Hardened hearts dull our ability to perceive and understand God’s message, blind us to the value of the gospel, and keep us both ignorant of God and alienated from Him. As hearers of the Word, we must not let the enemy harden our hearts and, as sowers, we must keep spreading the seed; whether or not it is accepted is up to the soil! The good news, however, is that even the hardest soil can be broken and even the hardest heart can be softened.

Hardness of heart evidences itself by light views of sin; partial acknowledgment and confession of it; pride and conceit; ingratitude; unconcern about the word and ordinances of God; inattention to divine providences; stifling convictions of conscience; shunning reproof; presumption, and general ignorance of divine things. [Matthew George Easton]

Their minds are full of darkness; they wander far from the life God gives because they have closed their minds and hardened their hearts against him. [Ephesians 4:18 (NLT)]

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MORE QUALIFIED THAN WE THINK

For I can do everything through Christ, who gives me strength. [Philippians 4:13 (NLT)]

great blue heronAlthough it was noon during the heat of the day when most people would be resting, the woman came to the well for water. Perhaps, because she’d been married five times and was living with a man not her husband, the other women in the village made it clear that she wasn’t welcome in the early morning or late evening when they gathered there. Nevertheless, it was with this woman that Jesus had the longest one-on-one conversation recorded in Scripture. It was to this Samaritan woman that Jesus revealed He was the Living Water she so desperately needed.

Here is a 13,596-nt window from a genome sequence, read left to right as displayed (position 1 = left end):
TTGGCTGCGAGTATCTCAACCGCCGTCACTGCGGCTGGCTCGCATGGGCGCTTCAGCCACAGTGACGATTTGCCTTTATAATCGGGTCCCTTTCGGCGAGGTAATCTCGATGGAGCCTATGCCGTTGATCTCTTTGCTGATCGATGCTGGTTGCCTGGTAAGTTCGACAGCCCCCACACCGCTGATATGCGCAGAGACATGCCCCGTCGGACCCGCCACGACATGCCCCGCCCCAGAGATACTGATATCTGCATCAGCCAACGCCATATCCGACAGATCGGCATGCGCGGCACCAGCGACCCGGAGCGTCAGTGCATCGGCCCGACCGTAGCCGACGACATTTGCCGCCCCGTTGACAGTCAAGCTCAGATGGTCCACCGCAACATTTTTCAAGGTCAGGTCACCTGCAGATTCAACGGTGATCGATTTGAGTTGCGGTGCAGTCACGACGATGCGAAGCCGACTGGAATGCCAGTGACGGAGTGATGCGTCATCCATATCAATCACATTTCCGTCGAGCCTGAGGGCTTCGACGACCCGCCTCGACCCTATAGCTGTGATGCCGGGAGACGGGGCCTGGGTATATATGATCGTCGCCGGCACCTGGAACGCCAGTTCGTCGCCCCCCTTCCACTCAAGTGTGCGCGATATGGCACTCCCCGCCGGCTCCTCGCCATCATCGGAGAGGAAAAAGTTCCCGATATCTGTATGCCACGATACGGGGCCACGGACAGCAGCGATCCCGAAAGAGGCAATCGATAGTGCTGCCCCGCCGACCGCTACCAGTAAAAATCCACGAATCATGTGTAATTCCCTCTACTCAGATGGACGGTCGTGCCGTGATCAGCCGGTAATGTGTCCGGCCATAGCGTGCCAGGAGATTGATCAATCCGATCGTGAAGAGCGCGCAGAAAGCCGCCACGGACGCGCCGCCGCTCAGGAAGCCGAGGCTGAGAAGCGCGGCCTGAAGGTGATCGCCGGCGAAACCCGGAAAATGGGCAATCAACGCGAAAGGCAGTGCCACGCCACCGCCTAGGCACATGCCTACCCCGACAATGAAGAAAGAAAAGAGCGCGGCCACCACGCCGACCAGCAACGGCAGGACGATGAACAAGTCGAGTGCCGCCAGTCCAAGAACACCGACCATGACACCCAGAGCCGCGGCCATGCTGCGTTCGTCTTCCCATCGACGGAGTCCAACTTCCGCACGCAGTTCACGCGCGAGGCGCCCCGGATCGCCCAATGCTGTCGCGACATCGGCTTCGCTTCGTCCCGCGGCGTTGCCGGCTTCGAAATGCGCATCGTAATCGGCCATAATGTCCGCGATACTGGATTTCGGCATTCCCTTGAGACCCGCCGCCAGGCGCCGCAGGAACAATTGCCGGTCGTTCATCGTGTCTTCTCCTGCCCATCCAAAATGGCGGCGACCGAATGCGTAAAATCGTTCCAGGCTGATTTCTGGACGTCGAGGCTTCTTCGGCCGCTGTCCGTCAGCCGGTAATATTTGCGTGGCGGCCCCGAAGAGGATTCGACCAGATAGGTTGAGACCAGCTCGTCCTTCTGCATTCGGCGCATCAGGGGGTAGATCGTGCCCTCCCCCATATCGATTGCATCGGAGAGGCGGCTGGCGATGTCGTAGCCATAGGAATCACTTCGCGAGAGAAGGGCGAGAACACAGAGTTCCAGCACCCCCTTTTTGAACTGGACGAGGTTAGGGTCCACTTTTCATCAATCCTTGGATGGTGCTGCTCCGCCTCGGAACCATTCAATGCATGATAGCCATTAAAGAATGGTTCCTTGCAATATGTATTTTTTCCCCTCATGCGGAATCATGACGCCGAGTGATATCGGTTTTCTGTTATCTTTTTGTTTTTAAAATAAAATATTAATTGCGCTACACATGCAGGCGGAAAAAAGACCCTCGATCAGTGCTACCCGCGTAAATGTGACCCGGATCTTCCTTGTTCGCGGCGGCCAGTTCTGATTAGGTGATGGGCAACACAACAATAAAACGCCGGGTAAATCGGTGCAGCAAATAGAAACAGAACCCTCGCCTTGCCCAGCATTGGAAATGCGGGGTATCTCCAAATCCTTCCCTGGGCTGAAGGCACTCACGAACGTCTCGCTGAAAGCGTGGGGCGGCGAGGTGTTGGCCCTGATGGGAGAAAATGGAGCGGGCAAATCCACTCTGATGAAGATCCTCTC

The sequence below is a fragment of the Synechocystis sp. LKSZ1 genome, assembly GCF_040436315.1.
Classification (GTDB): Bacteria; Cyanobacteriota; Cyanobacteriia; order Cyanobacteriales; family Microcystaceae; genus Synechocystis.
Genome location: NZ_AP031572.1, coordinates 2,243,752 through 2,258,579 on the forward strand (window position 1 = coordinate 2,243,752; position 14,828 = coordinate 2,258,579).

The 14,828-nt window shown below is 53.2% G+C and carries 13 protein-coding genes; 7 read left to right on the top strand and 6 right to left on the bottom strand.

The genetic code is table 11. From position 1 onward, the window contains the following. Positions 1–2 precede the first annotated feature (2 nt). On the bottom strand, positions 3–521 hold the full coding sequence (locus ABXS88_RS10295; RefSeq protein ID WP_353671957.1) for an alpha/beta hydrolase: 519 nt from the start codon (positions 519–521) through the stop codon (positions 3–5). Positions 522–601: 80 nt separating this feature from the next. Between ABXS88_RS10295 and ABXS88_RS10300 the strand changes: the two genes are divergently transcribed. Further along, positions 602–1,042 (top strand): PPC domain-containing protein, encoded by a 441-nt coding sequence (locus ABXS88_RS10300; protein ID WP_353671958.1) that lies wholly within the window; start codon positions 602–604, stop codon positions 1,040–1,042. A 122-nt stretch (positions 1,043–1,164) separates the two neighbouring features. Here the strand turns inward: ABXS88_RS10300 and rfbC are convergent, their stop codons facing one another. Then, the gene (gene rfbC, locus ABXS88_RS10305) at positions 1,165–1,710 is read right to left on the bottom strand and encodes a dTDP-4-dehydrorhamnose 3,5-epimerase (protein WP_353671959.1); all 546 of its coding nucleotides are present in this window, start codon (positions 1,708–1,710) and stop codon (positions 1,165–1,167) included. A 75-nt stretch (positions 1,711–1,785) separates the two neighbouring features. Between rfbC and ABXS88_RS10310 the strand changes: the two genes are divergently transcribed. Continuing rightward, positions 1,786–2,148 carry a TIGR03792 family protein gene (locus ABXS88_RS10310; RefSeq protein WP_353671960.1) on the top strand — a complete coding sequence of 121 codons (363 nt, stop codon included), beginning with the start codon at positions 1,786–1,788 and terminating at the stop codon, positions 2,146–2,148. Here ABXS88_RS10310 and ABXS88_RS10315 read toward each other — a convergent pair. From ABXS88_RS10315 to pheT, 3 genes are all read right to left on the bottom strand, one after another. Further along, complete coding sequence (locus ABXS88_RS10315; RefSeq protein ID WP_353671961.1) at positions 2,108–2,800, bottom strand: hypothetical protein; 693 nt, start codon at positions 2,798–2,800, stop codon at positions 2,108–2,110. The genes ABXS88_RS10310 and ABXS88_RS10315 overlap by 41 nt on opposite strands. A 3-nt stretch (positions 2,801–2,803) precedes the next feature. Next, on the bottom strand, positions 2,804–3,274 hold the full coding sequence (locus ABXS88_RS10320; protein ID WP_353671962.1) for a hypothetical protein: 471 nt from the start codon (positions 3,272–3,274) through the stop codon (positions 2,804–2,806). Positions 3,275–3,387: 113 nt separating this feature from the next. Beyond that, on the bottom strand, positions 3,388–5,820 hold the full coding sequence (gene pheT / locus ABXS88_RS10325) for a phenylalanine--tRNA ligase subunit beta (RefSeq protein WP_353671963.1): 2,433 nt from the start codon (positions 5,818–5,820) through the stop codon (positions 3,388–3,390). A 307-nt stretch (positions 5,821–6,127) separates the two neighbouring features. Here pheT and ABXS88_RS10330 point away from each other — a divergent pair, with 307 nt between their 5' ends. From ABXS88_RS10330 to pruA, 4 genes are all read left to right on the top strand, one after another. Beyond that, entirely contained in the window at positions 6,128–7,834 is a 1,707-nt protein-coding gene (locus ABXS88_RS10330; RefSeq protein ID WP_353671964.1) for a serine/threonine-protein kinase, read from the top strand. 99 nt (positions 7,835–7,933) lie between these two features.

Throughout Scripture, we find God using those who seem least qualified to do His work. An unnamed woman of questionable character became His first evangelist in Samaria and a Gentile man so possessed by demons that he’d been chained and shackled in a cave was chosen to evangelize in the Decapolis. Abraham, a coward who twice gave his wife to other men to save himself, was God’s unlikely choice to be the father of all nations and his wife Sarah, an infertile old woman, was chosen to be the mother of those nations. God chose an old man with a speech impediment to demand that Pharaoh let His people go and a shepherd boy with a slingshot to fell a giant and lead a nation. A man so afraid of the Midianites that he hid in his winepress while threshing wheat and called his clan the weakest and himself the least of them, was chosen by God to defeat Israel’s oppressors. Chosen to spread the gospel to all nations was a Pharisee who hated Christ’s followers and silently watched while Stephen was stoned by an angry mob. A prostitute, a widow who masqueraded as a prostitute, a hated Moabite, an adulteress, and an unwed teen from an insignificant village were chosen as part of His Son’s family tree. To bear witness to the empty tomb, God chose women: people who couldn’t even testify in court!